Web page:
Israeli Finance Minister Bezalel Smotrich has defended the government’s proposed legal reform, saying that contrary to the claims of the plan’s opponents, they would strengthen the country’s democracy, not weaken it.

In remarks delivered before the 15th annual Im Tirtzu Conference, held at the Museum of the Jewish People in Tel Aviv on Jan. 12, Smotrich said, “The more I hear the counter-arguments, the branch of that small group that has become used to ruling here by force in an undemocratic way, the more my understanding grows of the critical importance of this reform.”

He characterized the arguments of those criticizing the reforms as “embarrassing.”

“All that is left for these critics are the cries of … those who got used to taking more and more power … and making decisions [at the expense] of the people, without anyone authorizing them to do so. So what is left for them is only intimidation, telling untruths and making false accusations,” said Smotrich.

“I also hear arguments that the citizens didn’t know what they voted for,” he continued, but it was “the well-informed decision of the public” that gave the government “not just the right, but the duty to realize our promises and to make the necessary changes to the justice system.”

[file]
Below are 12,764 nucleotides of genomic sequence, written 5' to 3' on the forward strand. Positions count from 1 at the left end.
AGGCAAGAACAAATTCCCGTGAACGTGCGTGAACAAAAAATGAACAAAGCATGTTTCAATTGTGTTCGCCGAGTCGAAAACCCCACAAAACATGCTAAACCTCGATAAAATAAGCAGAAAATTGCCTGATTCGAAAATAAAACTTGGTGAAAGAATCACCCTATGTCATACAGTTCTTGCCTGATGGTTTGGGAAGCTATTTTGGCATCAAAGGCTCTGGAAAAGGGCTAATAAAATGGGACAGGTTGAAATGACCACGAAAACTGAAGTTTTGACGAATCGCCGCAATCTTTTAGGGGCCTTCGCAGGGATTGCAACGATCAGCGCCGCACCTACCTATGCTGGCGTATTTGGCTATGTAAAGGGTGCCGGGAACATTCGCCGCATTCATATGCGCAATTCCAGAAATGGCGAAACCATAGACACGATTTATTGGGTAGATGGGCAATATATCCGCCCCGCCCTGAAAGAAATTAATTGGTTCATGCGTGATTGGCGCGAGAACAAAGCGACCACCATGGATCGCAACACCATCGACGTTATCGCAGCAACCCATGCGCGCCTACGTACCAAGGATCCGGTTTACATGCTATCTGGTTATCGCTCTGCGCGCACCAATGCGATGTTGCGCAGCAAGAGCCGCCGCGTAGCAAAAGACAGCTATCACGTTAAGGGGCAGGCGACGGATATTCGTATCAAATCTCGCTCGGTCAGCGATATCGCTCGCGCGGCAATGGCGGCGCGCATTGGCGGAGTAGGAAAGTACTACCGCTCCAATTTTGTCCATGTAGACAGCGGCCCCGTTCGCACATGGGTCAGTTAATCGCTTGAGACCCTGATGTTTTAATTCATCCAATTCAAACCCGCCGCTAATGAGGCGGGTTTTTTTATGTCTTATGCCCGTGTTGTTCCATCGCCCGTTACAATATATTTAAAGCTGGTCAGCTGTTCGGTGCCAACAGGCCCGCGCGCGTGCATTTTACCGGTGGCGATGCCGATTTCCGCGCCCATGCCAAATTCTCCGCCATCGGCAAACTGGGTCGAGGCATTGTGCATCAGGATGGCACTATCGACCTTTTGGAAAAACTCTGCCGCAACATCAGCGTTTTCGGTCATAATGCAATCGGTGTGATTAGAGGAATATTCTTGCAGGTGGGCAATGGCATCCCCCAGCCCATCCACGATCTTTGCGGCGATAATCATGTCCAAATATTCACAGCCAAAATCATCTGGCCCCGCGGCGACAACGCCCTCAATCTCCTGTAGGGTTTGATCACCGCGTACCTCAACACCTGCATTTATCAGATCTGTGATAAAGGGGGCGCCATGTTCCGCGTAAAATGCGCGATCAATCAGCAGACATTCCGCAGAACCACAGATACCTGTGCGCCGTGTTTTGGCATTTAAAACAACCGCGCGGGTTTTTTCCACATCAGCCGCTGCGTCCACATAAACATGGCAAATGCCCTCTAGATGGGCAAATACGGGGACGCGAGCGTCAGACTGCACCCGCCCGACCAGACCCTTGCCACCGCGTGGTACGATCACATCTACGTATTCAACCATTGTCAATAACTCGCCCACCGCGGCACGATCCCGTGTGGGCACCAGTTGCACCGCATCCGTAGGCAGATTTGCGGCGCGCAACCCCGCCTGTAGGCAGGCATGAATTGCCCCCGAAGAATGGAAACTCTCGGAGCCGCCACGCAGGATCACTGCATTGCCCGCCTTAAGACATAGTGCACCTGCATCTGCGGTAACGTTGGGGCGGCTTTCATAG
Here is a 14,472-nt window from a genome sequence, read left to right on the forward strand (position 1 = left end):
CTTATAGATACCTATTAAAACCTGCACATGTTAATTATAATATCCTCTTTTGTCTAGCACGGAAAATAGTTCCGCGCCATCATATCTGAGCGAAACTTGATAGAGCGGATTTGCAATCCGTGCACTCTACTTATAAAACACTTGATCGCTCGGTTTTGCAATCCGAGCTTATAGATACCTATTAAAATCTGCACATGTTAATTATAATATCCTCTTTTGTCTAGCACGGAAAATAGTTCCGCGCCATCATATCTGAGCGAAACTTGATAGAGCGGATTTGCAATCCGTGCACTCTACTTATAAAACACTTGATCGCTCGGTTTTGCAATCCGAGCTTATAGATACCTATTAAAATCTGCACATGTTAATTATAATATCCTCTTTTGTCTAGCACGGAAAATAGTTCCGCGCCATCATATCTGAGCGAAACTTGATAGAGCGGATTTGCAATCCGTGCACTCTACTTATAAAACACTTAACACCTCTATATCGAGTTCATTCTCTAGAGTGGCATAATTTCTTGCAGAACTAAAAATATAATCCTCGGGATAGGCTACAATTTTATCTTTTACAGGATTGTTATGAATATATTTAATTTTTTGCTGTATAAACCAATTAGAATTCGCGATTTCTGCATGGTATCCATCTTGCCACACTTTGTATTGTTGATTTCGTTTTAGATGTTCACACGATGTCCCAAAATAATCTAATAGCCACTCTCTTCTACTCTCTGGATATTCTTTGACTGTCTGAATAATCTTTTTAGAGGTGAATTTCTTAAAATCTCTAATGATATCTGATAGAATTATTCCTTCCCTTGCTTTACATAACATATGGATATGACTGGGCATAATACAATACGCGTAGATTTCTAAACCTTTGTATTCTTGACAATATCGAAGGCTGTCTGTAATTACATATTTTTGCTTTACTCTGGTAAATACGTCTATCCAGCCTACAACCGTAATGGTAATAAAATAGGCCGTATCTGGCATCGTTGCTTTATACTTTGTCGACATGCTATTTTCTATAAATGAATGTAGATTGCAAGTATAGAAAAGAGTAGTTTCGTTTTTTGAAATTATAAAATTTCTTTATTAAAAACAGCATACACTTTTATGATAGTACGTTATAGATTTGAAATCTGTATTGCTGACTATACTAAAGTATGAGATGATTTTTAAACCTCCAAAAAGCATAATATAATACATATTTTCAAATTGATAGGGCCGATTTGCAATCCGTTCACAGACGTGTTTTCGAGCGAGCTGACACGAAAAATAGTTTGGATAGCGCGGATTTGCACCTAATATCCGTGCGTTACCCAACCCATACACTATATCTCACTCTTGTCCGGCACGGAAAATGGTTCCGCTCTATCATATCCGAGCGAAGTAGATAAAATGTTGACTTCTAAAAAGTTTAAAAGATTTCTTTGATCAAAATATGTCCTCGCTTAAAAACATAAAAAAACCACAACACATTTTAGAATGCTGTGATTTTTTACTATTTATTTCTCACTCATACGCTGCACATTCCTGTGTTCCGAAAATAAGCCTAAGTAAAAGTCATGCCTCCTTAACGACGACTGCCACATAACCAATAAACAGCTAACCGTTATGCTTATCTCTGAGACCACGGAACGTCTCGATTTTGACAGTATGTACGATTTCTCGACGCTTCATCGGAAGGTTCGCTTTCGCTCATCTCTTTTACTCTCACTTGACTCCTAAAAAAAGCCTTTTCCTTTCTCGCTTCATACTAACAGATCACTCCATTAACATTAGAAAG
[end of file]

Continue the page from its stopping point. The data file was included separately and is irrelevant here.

Smotrich thanked Im Tirtzu, a Zionist NGO, along with other groups like it, for helping raise public awareness about important issues.

“This government was established on the wings, if you will, of Kohelet, Regavim, the Movement for Governability And Democracy and many others that I do not want to forget,” he said.

It was these groups, he said, that had inserted important issues like judicial reform into the “heart” of the political agenda.

JNS

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